1. The question of law raised by these appeals appears to be one of first impression. The two appeals are directed against a common order passed in two different execution cases which were started against different judgment-debtors with respect to two different decrees. But both were started by the respondent who claimed to be an assignee from the common decree-holder.
2. The material facts are as follows. It appears that on 22-9-1945, the Jessore Loan Company obtained two final mortgage decrees, one against the appellants in each of these appeals. The preliminary decrees which were made final were new decrees passed under the Bengal Money-lenders Act, but nothing turns on that circumstance.
3. On 4-2-1946, this Court, on its Original Side, made an order under Section 153A, Companies Act, sanctioning a scheme of amalgamation of the Jessore Loan Company with the Bank of Calcutta Ltd., and by the same order provided for the transfer to the latter company of all the assets and liabilities of the former in accordance with the scheme of amalgamation. The order, after stating that the scheme 'as set out in the Chairman's Report filed herein and in the schedule hereto' was sanctioned, proceeded to state as follows:
And it is further ordered that the whole of the undertakings, assets and all properties, moveable and immovable, and liabilities of the said transferor Company, Jessore Loan Co. Ltd., do vest in the Bank of Calcutta Ltd., in accordance with the said scheme of amalgamation.
The relevant clause in the schedule to the order was as follows:
1. That all the outstanding assets of Jessore Loan Company Ltd., except so much as is necessary to pay out the security deposits to its employees, will vest absolutely in the Bank of Calcutta Ltd. on and from the 30th day from the filing of the sanctioned scheme with the Registrar of the Joint Stock Companies.
The time fixed by the order for the filing of the scheme was 'fifteen days from the date of filing of this order.' It is not disputed that the scheme was duly filed, as directed. Nor can it be disputed that at the date the vesting took place, the two decrees were among the outstanding assets of the Jessore Loan Company.
4. On 16-7-1946 the Bank of Calcutta Ltd., applied for execution of the two decrees, 'in place of the Jessore Loan Company Ltd.' In col. 11 of the applications for execution, a prayer was inserted for substitution-of the Bank of Calcutta Ltd., as the decree-holder on the basis of the High Court's order under Section 158A, Companies Act.
5. By their petitions of objection filed on 24-12-1946, the judgment-debtors in both the cases took the plea inter alia, that inasmuch as no notice under Order 21, Rule 16, Civil P.C., had been served, the execution proceedings were not maintainable. The respondent company, in its answer to this plea, did not claim that any notice under Order 21, Rule 16 had been served, but its case appears to have been that since there had been no 'transfer by assignment', no such notice was necessary.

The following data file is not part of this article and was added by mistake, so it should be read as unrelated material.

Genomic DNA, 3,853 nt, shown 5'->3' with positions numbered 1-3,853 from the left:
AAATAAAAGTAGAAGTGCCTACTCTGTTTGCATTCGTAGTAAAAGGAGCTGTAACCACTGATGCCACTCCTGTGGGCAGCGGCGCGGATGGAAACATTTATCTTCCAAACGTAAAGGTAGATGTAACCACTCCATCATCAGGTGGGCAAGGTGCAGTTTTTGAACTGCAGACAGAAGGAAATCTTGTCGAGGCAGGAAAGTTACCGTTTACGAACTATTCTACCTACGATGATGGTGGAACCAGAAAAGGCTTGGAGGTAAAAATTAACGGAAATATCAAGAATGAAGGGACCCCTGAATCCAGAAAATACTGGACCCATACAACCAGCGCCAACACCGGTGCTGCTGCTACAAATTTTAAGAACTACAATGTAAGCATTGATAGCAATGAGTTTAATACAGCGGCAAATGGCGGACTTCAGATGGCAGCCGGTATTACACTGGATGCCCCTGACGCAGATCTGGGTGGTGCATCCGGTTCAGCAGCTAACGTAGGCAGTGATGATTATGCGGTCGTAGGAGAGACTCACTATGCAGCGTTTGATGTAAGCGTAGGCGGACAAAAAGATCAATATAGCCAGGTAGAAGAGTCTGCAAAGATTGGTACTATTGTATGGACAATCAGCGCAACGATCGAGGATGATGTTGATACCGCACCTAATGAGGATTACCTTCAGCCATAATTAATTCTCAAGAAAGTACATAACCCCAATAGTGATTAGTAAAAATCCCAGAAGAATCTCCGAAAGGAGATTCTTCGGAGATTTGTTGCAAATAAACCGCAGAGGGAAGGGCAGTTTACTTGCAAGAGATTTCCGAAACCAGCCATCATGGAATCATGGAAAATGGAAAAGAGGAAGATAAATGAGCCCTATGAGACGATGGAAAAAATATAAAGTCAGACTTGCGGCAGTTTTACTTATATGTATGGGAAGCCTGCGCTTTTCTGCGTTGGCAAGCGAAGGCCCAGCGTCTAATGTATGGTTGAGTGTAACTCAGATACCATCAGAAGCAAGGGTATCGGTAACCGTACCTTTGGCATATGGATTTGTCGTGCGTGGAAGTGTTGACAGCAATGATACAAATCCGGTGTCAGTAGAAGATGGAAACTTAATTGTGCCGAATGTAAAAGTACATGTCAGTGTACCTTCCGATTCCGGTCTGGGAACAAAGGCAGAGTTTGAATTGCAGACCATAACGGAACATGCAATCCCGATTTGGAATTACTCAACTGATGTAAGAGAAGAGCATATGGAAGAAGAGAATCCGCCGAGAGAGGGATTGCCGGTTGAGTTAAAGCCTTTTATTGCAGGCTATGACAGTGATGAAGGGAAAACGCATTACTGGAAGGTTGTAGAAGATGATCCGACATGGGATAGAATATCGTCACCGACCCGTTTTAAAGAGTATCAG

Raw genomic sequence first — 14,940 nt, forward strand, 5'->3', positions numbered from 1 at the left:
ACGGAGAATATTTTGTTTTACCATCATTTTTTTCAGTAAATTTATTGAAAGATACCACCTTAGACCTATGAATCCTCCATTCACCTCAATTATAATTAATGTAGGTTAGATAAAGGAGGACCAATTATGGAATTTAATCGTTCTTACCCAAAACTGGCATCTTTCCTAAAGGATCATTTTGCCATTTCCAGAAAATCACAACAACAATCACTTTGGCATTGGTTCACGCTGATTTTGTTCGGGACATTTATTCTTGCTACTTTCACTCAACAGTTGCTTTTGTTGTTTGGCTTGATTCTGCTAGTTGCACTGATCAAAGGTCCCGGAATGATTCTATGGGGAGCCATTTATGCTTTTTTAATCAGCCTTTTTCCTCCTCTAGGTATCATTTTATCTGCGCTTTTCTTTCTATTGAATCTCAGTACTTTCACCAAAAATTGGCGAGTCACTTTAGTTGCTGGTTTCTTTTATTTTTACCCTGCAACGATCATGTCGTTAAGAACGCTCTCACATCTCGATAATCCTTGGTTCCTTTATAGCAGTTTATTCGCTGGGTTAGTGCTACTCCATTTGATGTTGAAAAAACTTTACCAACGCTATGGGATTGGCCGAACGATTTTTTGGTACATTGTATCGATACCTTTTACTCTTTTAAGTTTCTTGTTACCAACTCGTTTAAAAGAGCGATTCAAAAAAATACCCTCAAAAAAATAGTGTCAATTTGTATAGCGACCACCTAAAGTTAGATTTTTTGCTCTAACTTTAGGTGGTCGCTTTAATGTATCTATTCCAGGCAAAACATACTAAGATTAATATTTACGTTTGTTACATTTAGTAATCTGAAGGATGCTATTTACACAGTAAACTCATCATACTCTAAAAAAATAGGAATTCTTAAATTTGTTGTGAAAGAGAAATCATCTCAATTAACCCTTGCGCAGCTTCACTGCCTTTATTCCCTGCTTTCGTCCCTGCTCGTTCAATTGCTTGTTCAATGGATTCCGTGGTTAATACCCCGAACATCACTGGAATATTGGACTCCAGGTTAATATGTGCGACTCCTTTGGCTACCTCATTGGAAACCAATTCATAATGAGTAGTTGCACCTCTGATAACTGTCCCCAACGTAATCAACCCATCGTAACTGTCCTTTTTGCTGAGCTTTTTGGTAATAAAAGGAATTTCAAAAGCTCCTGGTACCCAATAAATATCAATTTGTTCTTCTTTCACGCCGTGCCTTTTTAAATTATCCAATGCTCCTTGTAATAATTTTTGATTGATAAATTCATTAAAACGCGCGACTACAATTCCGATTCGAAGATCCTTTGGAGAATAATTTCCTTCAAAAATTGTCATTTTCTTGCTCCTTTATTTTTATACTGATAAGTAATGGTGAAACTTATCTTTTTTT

6. By its order dated 20-1-1947, the Court found in favour of the respondent and held that the case being not one of transfer by assignment but of transfer by operation of law, the respondent was not required to serve any notice under Order 21, Rule 16, Civil P.C. The other pleas taken by the appellants were also overruled and in the result their petitions of objection were dismissed. Thereupon, the present appeals were preferred.
7. The learned advocate, appearing for the appellants, limited himself to the plea under Order21, Rule 16 and did not seek to re-open the question raised by the other pleas. His sole contention was that in a case like the present, the transfer of the assets of the amalgamated company really took place by virtue of the scheme of composition entered into by that company; in other words, by assignment. The sanction of the Court was only super-added to the contract between the parties, as in the case of compromise decrees, but it was not by the force of the Court's order that the assets were transferred. The learned advocate further contended that the transfer of the assets of a company under a scheme of amalgamation could not be said to be a transfer 'by operation of law' and in support of his contention relied upon the decisions in Mahadeo Baburao v. Anandrao Shankarrao 20 A.I.R. 1933 Bom. 367 and Mathurapore Zemindary Co., Ltd. v. Bhasaram Mondal : AIR1924Cal661 .
8. The contention of the appellants is founded on the proviso to Order 21, Rule 16, Civil P.C. The rule provides that where the interest of any decree-holder in a decree is transferred by assignment in writing or by operation of law, the transferee may apply for the execution of the decree. Then comes the proviso which, as amended by the Calcutta High Court, reads as follows:
Provided that where the decree, or such interest as aforesaid, has been transferred by assignment, notice of such application shall be given to the transferor and judgment-debtor, and until the Court has heard their objections (if any), the decree shall not be executed provided that if, with the application for execution, an affidavit by the transferor admitting the transfer or an instrument of transfer duly registered be filed, the Court may proceed with the execution of the decree pending the hearing of such objections.